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I'm trying to understand a specific uses of で + は particle, and I would like a more detailed explanation of how it's used.

I referred to these 3 resources: デジタル大辞泉 Weblio コトバンク

Namely, there are 2 uses that I can't understand completely.


The first use:

From デジタル大辞泉

4 〔…だったら〕

今からでは遅過ぎる It's too late now.

From Weblio

4 〈…であっては, …であったら〉

これでは困ります. This won't do.

I assume these two sites refer to the same usage.

I'm not confident if this では can be a complete replacement for だったら,

In this case doesn't だったら mean "if" or "when"?

だったら、遊びに行くよ。If you're free let's go play.

では、遊びに行くよ。If you're free let's go play. (I'm not sure if this is grammatical)

I'd like more clarification on how to use では in this context.


The second use:

From デジタル大辞泉

〔…から判断すると〕

あの顔付きでは失敗したらしいね Judging from the look on his face, I'm afraid he has failed.

From Weblio

〈…から判断すると〉

彼の態度では, きっと仕事を辞めると思います. Judging from his behavior, I am quite sure that he will quit his job.

From コトバンク

《断定の助動詞「だ」の連用形+係助詞「は」》判断の前提を表す。…であるとすれば。…だと。「雨では中止になる」「彼ではだれも承知しないだろう」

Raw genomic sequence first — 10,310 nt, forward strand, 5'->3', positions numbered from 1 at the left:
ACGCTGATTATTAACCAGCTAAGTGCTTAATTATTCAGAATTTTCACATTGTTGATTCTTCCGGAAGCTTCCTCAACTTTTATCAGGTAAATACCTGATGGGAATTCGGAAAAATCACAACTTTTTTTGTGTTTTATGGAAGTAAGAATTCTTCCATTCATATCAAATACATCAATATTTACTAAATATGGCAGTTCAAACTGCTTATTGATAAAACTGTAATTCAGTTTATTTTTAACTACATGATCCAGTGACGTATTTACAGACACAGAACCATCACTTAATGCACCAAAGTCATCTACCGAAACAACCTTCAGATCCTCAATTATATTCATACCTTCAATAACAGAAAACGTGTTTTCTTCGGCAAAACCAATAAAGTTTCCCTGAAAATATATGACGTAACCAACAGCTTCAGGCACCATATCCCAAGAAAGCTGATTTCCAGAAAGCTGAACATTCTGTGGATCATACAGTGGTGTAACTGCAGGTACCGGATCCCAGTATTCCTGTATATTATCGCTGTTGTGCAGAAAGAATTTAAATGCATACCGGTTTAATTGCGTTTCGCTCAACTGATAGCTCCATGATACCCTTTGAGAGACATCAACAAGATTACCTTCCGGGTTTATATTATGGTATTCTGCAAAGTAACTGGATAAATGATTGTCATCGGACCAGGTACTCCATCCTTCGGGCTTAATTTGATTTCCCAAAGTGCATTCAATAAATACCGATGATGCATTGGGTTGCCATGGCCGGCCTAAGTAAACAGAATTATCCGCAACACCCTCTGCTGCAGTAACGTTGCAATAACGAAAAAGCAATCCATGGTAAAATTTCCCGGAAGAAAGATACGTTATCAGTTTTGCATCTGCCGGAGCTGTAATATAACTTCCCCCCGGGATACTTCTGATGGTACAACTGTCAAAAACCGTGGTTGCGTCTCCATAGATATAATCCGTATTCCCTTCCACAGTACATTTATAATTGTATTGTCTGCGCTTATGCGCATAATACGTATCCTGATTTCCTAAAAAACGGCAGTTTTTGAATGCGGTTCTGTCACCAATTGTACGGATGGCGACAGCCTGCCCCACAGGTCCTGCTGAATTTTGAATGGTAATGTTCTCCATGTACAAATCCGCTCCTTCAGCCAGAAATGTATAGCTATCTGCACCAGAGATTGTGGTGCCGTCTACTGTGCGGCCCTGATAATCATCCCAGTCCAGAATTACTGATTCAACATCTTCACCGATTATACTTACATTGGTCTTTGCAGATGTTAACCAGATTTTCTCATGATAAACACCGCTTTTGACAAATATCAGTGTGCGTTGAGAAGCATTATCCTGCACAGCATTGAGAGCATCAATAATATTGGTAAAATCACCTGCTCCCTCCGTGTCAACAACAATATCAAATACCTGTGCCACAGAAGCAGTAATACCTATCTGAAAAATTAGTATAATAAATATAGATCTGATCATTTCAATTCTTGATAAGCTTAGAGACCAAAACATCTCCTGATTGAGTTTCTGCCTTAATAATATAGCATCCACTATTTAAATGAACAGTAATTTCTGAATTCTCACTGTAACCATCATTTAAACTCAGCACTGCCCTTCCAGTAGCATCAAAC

Reading the definitions, it seems that から判断すると can replace では in this context.

But according to Japanese people I asked, it sounds unnatural in some sentences:

I am confused by this discrepancy when applying the rules, why is it natural in some sentences and unnatural in others, when the definition says it's the same as から判断すると?

  1. 彼の態度では、きっと仕事を辞めると思います。Unnatural
  2. 彼の態度から判断すると、きっと仕事を辞めると思います。Natural
Judging from his behavior, I am quite sure that he will quit his job.
  1. では中止になる Natural
  2. から判断すると中止になる Unnatural
Judging from the rain it (some activity) will be called off. (from the コトバンク example)
  1. 彼の、今のコンディションでは、優勝はできないかも知れないな。 Natural
  2. 彼の、今のコンディションから判断すると、優勝はできないかも知れないな。 Natural
Judging from his current condition, he will not win.

I can't seem to find much explanation for these uses online, if there are better resources that provide a more detailed explanation, please let me know.

  • Did you make a mistake saying 彼の態度では is unnatural? Sometimes things aren't 100% interchangeable, stuff like から判断すると is just there to give you an idea of what the word being defined means. It doesn't mean you can swap them with each other in every case. There's also the thing about some speech patterns sounding like they belong on the news/in literature and not everyday speech. Some phrases are preferred over others when talking about certain things. では is a very fun, useful phrase. I suggest you instead check out Wiktionary's explanations of the term. – Fireheart251 May 26 at 22:52

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